Yesterday we got the terrible news that our local book wholesaler, Partners/West, was closing as of tomorrow. In fact, it and the original location, Partners Book Distributing in Michigan, are both shutting down. This is very bad news on many fronts. Why should you care? Here's why:
First of all, there are going to be a large number of unemployed people in the Puget Sound area very soon. Many of them have become friends through the years and what hurts our friends hurts us.
Second, the money that went to this local company through our orders and the payroll of the staff that went into local businesses will now be going out of state. [apply First and Second to Michigan, too]
Third, this will deprive independent booksellers across the western US of an alternative to the two national wholesalers, Ingram and Baker & Taylor. Less competition, fewer choices and alternatives.
Fourth, local and regional publishers may find it harder to find an outlet for their books. The two big national wholesalers may pick them up but they're under pressures, too, and may not. If the publishers do, so will their authors.
Fifth, as when Borders closed, publishers suddenly had a huge flood of returns of unsold books and merchandise. On a smaller scale, this will happen again, potentially damaging publishers of all sizes. At a time when all of publishing is fragile, this will ripple out in numerous and insidious ways. It also means one less company making their books available - one less outlet for publishers and authors.
Sixth, for those of us here in the Seattle area, it means that we will no longer be able to get our shipments the same day we place our orders. That translates into you, our customers, having to wait longer to get what you want and Americans are an impatient lot.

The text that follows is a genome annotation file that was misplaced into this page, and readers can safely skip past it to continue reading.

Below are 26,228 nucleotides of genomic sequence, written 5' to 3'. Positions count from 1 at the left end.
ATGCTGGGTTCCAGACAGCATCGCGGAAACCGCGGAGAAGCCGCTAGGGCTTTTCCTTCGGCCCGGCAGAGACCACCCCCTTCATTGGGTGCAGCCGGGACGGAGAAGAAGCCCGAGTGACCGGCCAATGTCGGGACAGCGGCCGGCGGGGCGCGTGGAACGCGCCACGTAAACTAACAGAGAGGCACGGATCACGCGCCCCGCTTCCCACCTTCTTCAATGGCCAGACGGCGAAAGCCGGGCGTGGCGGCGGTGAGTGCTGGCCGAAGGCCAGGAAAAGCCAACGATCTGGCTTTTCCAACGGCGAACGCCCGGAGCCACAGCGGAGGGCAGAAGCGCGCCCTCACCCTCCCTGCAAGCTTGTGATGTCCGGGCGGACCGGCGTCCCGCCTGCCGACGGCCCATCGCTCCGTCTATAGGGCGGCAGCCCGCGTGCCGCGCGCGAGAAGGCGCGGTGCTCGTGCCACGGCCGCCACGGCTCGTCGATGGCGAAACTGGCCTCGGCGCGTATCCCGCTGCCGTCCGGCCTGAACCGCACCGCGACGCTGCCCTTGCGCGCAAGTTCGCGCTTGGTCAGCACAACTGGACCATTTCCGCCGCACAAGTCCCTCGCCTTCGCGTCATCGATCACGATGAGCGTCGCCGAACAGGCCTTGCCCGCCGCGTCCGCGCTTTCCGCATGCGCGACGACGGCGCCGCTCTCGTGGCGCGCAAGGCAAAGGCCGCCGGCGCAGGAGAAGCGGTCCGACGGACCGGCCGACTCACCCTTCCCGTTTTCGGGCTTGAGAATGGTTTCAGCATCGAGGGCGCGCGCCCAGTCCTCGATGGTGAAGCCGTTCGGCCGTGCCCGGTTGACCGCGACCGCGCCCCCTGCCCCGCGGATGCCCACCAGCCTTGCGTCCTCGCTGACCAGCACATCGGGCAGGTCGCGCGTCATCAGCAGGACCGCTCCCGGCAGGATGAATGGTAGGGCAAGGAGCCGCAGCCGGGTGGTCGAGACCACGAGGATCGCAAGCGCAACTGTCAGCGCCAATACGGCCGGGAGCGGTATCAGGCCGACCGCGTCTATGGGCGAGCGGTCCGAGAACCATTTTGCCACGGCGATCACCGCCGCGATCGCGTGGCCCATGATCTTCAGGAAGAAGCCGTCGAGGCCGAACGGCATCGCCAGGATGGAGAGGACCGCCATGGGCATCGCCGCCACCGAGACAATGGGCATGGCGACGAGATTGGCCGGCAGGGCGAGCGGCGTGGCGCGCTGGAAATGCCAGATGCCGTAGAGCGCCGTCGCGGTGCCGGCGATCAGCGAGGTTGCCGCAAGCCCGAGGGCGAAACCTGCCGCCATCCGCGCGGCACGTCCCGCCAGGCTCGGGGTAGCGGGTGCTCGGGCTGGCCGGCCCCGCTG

Lastly, for us as a specialty shop that does a great deal of business with collectors and in signed books, we always knew that the condition of the books we'd receive from Partners would be exceptionally good. Less travel, less handling, better packing. That's a great loss for us and for you collectors.
I opened my Seattle Times this morning looking to see how you would cover this important story and there's nothing about it. Once again, they prominently give coverage to SPECTRE when they do not need the coverage. In fact, I'd argue that it is coverage like this - "Amazon Piles on New Dash Buttons" - is nothing more than free advertising for the behemoth. Certainly it isn't hard news.
I'd also argue that this kind of free publicity for SPECTRE contributes to the decline in sales in independent booksellers and cascades into lower orders to the wholesalers and end result is a valuable book distribution system withers and dies. Over the last decade, as people have moved their purchasing to the ease of the on-line world, independent bookstores have closed. As the bookstores close there are lower orders at places like Partners. And the system crumbles a bit more.
I really don't expect The Seattle Times to cover this story with the seriousness it deserves.
But I would like to ask a serious question: in light of this being a city and region that survived the Boeing Bust, that this is a progressive/leftist culture that talks about supporting small businesses and decries Huge Corporations for their sway and heavy hand, and one that is still stung and is still recovering from the collapse of Washington Mutual --- when will anyone begin to apply the issue of "Too Big to Fail" to Amazon?